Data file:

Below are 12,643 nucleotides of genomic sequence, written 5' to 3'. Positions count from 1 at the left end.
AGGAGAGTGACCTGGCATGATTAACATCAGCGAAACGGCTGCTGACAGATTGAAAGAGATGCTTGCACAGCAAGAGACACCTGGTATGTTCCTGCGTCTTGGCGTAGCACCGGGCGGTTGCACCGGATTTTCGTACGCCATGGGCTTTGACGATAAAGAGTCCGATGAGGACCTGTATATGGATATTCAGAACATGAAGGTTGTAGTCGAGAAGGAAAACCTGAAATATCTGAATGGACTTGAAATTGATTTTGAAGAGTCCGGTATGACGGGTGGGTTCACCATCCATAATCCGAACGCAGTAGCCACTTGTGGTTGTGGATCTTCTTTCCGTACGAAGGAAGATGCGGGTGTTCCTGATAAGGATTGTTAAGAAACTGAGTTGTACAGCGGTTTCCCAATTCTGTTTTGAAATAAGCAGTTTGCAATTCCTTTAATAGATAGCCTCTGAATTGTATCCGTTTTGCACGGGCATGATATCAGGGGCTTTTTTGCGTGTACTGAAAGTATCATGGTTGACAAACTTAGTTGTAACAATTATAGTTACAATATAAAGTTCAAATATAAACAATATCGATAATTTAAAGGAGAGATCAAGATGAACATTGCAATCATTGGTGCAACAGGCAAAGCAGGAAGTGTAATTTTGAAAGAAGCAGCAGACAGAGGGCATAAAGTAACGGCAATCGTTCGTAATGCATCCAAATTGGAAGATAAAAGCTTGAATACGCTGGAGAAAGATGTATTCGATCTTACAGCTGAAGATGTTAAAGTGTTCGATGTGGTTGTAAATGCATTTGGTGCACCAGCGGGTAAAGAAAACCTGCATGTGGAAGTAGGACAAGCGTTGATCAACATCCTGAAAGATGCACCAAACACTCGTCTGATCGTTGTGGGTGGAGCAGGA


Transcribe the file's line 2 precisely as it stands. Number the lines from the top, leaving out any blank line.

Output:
AGGAGAGTGACCTGGCATGATTAACATCAGCGAAACGGCTGCTGACAGATTGAAAGAGATGCTTGCACAGCAAGAGACACCTGGTATGTTCCTGCGTCTTGGCGTAGCACCGGGCGGTTGCACCGGATTTTCGTACGCCATGGGCTTTGACGATAAAGAGTCCGATGAGGACCTGTATATGGATATTCAGAACATGAAGGTTGTAGTCGAGAAGGAAAACCTGAAATATCTGAATGGACTTGAAATTGATTTTGAAGAGTCCGGTATGACGGGTGGGTTCACCATCCATAATCCGAACGCAGTAGCCACTTGTGGTTGTGGATCTTCTTTCCGTACGAAGGAAGATGCGGGTGTTCCTGATAAGGATTGTTAAGAAACTGAGTTGTACAGCGGTTTCCCAATTCTGTTTTGAAATAAGCAGTTTGCAATTCCTTTAATAGATAGCCTCTGAATTGTATCCGTTTTGCACGGGCATGATATCAGGGGCTTTTTTGCGTGTACTGAAAGTATCATGGTTGACAAACTTAGTTGTAACAATTATAGTTACAATATAAAGTTCAAATATAAACAATATCGATAATTTAAAGGAGAGATCAAGATGAACATTGCAATCATTGGTGCAACAGGCAAAGCAGGAAGTGTAATTTTGAAAGAAGCAGCAGACAGAGGGCATAAAGTAACGGCAATCGTTCGTAATGCATCCAAATTGGAAGATAAAAGCTTGAATACGCTGGAGAAAGATGTATTCGATCTTACAGCTGAAGATGTTAAAGTGTTCGATGTGGTTGTAAATGCATTTGGTGCACCAGCGGGTAAAGAAAACCTGCATGTGGAAGTAGGACAAGCGTTGATCAACATCCTGAAAGATGCACCAAACACTCGTCTGATCGTTGTGGGTGGAGCAGGA